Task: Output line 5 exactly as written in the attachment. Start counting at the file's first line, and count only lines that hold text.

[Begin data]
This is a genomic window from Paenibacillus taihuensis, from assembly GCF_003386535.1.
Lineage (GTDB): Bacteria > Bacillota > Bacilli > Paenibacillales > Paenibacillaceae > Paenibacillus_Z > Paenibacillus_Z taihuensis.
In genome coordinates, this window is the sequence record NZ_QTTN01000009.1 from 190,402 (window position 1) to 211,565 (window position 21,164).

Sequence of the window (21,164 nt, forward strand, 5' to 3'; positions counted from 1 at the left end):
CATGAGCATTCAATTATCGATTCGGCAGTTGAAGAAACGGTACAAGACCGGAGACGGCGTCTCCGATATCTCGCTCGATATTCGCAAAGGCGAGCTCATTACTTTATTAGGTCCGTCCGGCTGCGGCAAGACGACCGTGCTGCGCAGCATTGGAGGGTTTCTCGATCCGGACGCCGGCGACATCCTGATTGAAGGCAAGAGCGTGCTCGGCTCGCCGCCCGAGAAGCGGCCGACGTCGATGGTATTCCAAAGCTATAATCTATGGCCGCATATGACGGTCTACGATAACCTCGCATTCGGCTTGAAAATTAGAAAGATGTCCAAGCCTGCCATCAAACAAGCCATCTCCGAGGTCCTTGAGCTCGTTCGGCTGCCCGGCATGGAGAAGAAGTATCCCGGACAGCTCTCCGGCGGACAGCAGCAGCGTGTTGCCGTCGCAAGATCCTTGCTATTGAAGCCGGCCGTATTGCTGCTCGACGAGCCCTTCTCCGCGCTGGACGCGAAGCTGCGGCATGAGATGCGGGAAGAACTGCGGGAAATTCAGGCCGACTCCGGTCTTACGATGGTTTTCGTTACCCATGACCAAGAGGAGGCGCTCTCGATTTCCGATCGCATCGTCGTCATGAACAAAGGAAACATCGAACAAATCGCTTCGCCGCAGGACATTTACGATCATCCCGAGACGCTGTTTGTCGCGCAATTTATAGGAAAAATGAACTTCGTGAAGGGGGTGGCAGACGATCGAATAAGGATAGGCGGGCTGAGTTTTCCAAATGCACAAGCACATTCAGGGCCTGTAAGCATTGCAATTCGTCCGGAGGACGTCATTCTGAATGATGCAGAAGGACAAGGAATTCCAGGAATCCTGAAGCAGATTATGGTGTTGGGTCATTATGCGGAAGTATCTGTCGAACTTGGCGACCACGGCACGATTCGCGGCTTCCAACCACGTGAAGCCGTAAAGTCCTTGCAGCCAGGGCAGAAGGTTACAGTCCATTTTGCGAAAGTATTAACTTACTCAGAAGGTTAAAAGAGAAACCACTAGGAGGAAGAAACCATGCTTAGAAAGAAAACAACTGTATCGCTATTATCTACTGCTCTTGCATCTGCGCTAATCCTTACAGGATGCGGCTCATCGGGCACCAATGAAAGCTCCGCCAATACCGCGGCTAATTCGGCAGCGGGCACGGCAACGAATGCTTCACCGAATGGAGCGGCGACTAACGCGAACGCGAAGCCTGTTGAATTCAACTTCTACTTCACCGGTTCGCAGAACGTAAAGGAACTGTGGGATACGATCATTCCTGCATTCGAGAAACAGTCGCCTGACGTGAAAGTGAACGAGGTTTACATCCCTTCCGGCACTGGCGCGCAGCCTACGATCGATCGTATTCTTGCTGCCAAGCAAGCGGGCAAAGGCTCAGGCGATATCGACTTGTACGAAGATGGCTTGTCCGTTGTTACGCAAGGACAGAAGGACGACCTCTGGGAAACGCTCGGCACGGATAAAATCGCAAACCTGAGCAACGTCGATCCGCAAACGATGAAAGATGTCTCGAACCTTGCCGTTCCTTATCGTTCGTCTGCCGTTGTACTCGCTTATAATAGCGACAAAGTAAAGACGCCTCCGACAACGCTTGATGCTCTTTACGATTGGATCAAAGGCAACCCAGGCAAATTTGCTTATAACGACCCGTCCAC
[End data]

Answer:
CATGAGCATTCAATTATCGATTCGGCAGTTGAAGAAACGGTACAAGACCGGAGACGGCGTCTCCGATATCTCGCTCGATATTCGCAAAGGCGAGCTCATTACTTTATTAGGTCCGTCCGGCTGCGGCAAGACGACCGTGCTGCGCAGCATTGGAGGGTTTCTCGATCCGGACGCCGGCGACATCCTGATTGAAGGCAAGAGCGTGCTCGGCTCGCCGCCCGAGAAGCGGCCGACGTCGATGGTATTCCAAAGCTATAATCTATGGCCGCATATGACGGTCTACGATAACCTCGCATTCGGCTTGAAAATTAGAAAGATGTCCAAGCCTGCCATCAAACAAGCCATCTCCGAGGTCCTTGAGCTCGTTCGGCTGCCCGGCATGGAGAAGAAGTATCCCGGACAGCTCTCCGGCGGACAGCAGCAGCGTGTTGCCGTCGCAAGATCCTTGCTATTGAAGCCGGCCGTATTGCTGCTCGACGAGCCCTTCTCCGCGCTGGACGCGAAGCTGCGGCATGAGATGCGGGAAGAACTGCGGGAAATTCAGGCCGACTCCGGTCTTACGATGGTTTTCGTTACCCATGACCAAGAGGAGGCGCTCTCGATTTCCGATCGCATCGTCGTCATGAACAAAGGAAACATCGAACAAATCGCTTCGCCGCAGGACATTTACGATCATCCCGAGACGCTGTTTGTCGCGCAATTTATAGGAAAAATGAACTTCGTGAAGGGGGTGGCAGACGATCGAATAAGGATAGGCGGGCTGAGTTTTCCAAATGCACAAGCACATTCAGGGCCTGTAAGCATTGCAATTCGTCCGGAGGACGTCATTCTGAATGATGCAGAAGGACAAGGAATTCCAGGAATCCTGAAGCAGATTATGGTGTTGGGTCATTATGCGGAAGTATCTGTCGAACTTGGCGACCACGGCACGATTCGCGGCTTCCAACCACGTGAAGCCGTAAAGTCCTTGCAGCCAGGGCAGAAGGTTACAGTCCATTTTGCGAAAGTATTAACTTACTCAGAAGGTTAAAAGAGAAACCACTAGGAGGAAGAAACCATGCTTAGAAAGAAAACAACTGTATCGCTATTATCTACTGCTCTTGCATCTGCGCTAATCCTTACAGGATGCGGCTCATCGGGCACCAATGAAAGCTCCGCCAATACCGCGGCTAATTCGGCAGCGGGCACGGCAACGAATGCTTCACCGAATGGAGCGGCGACTAACGCGAACGCGAAGCCTGTTGAATTCAACTTCTACTTCACCGGTTCGCAGAACGTAAAGGAACTGTGGGATACGATCATTCCTGCATTCGAGAAACAGTCGCCTGACGTGAAAGTGAACGAGGTTTACATCCCTTCCGGCACTGGCGCGCAGCCTACGATCGATCGTATTCTTGCTGCCAAGCAAGCGGGCAAAGGCTCAGGCGATATCGACTTGTACGAAGATGGCTTGTCCGTTGTTACGCAAGGACAGAAGGACGACCTCTGGGAAACGCTCGGCACGGATAAAATCGCAAACCTGAGCAACGTCGATCCGCAAACGATGAAAGATGTCTCGAACCTTGCCGTTCCTTATCGTTCGTCTGCCGTTGTACTCGCTTATAATAGCGACAAAGTAAAGACGCCTCCGACAACGCTTGATGCTCTTTACGATTGGATCAAAGGCAACCCAGGCAAATTTGCTTATAACGACCCGTCCAC